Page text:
We signed Annika up for tennis camp this summer. My goal is for her to learn to play the game at a decent level. She doesn’t have to compete but I do want her to be able to play. I also want her to have fun with the sport which is why I thought camp would be perfect.
The camp is for 5-8 year olds. She is 4.5. Given how long she’s already been playing, I knew being the youngest wasn’t going to be a problem skill wise. I was more concerned about how she’d feel socially. Fortunately, she fit right in no problem. In fact, she made many friends. Every time I dropped her off and picked her up other campers came by to say hello. She was also very proud of herself for doing it. She really looked forward to it, was excited and wanted to continue doing it all summer. But I felt different and I think I did the right thing by pulling her out but I’m not 100% sure.
First, she was so exhausted every day. I mean really fatigued. I could tell it was too much with the heat and the age gap. And second, more importantly, after one week of camp I could see her strokes taking a turn for the worse. I knew I had to pull her when Dave sent me a few pictures of her hitting balls and every one made me cringe.
I primarily teach by feel, specially at this young age. I try not to use too many verbal cues and instead I let her feel what the right stroke feels like. For example, on the forehand side the left foot should be out in front. That’s the weight bearing foot in the stroke. Instead of telling her over and over to put that foot out in front I have her try to push me with her shoulder in a side ways position the same way she’s positioned when hitting a forehand. When her foot is in the right place she can push me harder, ie hit the ball harder. When the foot is in the wrong place she’s off balance.
In a camp scenario it’s too hard to work with each child so closely. They taught very little technique which I expected. That was fine for me because I’d rather they do nothing than do the wrong thing. However, they started asking her to hit with one hand instead of two and to hit volleys. The kid is barely taller than the net. How is she hitting volleys? Also, I’d rather her hit with two hands and feel strong than hit with one and feel weak and develop bad habits.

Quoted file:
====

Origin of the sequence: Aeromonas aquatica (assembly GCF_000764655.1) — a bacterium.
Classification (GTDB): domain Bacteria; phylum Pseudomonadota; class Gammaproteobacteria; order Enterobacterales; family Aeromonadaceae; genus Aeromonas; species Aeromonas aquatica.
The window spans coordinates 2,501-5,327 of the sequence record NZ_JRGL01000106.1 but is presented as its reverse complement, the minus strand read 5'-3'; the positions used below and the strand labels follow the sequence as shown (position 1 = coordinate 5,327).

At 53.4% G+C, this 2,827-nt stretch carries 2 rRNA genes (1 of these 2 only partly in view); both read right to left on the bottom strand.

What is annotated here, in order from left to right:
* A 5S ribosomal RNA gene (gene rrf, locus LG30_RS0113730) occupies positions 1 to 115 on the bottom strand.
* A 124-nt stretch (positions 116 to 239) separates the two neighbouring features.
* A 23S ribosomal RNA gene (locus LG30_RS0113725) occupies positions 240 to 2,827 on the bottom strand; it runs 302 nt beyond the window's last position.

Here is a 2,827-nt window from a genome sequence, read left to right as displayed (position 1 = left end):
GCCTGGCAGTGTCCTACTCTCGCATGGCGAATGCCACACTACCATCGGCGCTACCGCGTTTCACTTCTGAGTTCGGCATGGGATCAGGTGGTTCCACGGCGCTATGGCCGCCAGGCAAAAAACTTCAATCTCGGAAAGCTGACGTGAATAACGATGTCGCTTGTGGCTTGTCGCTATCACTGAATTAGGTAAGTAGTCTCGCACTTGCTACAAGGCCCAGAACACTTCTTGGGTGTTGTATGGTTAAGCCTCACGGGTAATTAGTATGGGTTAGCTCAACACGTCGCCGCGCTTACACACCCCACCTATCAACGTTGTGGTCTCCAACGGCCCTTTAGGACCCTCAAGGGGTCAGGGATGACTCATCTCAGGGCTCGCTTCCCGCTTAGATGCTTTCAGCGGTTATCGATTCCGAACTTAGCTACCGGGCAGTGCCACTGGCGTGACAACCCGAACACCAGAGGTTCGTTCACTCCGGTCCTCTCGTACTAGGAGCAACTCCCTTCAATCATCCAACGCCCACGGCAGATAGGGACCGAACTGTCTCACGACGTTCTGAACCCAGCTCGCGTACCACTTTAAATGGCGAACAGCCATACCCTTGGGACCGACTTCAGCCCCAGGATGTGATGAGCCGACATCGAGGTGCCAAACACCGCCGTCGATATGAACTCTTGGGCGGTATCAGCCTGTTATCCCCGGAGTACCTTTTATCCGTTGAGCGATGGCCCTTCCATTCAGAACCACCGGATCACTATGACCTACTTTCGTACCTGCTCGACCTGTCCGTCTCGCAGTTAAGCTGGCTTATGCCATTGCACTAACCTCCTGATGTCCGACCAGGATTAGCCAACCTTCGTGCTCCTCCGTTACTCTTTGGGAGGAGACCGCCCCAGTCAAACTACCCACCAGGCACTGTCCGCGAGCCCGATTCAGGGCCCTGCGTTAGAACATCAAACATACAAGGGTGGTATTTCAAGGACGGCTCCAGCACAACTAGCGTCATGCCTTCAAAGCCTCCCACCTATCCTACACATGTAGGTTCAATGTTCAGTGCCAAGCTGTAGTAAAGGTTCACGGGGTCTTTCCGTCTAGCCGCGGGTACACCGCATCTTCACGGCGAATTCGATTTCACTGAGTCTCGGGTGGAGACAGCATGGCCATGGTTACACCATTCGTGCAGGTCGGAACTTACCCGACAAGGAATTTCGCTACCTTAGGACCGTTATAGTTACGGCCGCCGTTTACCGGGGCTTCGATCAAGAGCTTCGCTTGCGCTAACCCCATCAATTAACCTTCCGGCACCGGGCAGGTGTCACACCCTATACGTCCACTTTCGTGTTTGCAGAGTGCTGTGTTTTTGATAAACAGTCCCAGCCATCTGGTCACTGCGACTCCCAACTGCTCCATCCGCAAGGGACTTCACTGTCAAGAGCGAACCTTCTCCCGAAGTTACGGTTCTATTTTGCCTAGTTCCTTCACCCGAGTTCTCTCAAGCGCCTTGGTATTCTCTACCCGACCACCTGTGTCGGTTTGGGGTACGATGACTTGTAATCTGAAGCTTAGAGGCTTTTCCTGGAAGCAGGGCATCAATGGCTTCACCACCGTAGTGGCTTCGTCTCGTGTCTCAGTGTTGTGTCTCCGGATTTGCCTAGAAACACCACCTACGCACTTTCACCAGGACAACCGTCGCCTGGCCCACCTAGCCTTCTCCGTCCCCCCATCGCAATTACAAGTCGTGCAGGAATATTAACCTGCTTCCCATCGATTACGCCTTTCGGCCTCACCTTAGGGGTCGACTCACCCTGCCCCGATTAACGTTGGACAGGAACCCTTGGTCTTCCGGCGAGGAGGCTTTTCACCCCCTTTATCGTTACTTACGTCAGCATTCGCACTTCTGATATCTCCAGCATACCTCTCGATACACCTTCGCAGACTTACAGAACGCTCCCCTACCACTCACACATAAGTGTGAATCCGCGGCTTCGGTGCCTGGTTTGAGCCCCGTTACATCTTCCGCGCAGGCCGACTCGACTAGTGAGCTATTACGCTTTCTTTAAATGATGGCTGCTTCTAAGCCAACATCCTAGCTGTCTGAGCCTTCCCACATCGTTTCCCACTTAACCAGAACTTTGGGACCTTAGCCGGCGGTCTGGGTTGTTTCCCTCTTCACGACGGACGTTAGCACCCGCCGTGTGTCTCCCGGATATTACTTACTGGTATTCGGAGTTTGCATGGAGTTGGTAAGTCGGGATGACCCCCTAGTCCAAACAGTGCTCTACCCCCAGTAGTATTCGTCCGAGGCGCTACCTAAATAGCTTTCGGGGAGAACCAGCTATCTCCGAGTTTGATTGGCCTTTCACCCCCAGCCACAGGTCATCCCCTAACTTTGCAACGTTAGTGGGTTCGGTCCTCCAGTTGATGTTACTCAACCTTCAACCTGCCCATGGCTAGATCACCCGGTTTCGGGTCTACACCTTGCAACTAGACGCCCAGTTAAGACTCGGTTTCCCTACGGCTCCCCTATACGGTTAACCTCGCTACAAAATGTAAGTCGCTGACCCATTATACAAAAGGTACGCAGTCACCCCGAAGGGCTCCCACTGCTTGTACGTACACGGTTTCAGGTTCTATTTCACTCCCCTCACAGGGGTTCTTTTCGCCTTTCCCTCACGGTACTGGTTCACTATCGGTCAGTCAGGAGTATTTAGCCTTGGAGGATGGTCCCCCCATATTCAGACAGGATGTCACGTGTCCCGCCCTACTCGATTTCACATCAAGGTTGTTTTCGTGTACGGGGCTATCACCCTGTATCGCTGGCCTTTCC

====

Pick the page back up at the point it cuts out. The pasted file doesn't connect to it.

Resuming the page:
The other thing I didn’t like is that they place too much emphasis on where the ball is going…over the net. I could care less where the ball goes as long as the stroke is right. If the stroke is right the ball will eventually go where it should. Plus, I want her to swing fast and smooth not worry about winning a point or a game. When they worry about the outcome they develop awful habits and hit tenitively. Like in life; if you worry about the outcome you’ll never take the necessary risks.
I’m trying not to be a crazy tennis parent but I just can’t sit back and watch Annika’s strokes get ruined. I’ve been teaching her since she started standing! Literally, the kid stood and I put a racket in her hands. Not to make her a champion but to develop her senses and hand eye coordination that will help her in whatever sport she chooses to do.
I want her to have fun but not ruin a skill. So, I’ve decided to put her in other non-tennis camps where she’ll have fun but I’ll continue to teach her myself for now. I even looked through pictures to make sure I wasn’t over reacting. Every before/after picture is the same thing.
This picture is from after a week of camp. She’s focused on getting the ball over the net so she’s pushing it up. Her weight is back or stationary not going forward. Her wrists are in a weak position because she’s trying to hit up by pushing not stroking through the ball.
The picture below is from two weeks before camp. First notice how she’s not even facing the net. We’re at the back of the court. The goal is to hit the ball not get it over the net. Her weight is fully going forward. She’s hitting through the ball not pushing it forward and her wrists and arms are in a strong position.
But the one common thing she has in all the pictures is her focus. This kid can focus like nobody’s business when she wants to. Below is the first day of camp and Annika has her game face on. The minute we got out of the car she was in the right frame of mind. I don’t want to waste that! That is something you don’t teach. A person either has it or doesn’t.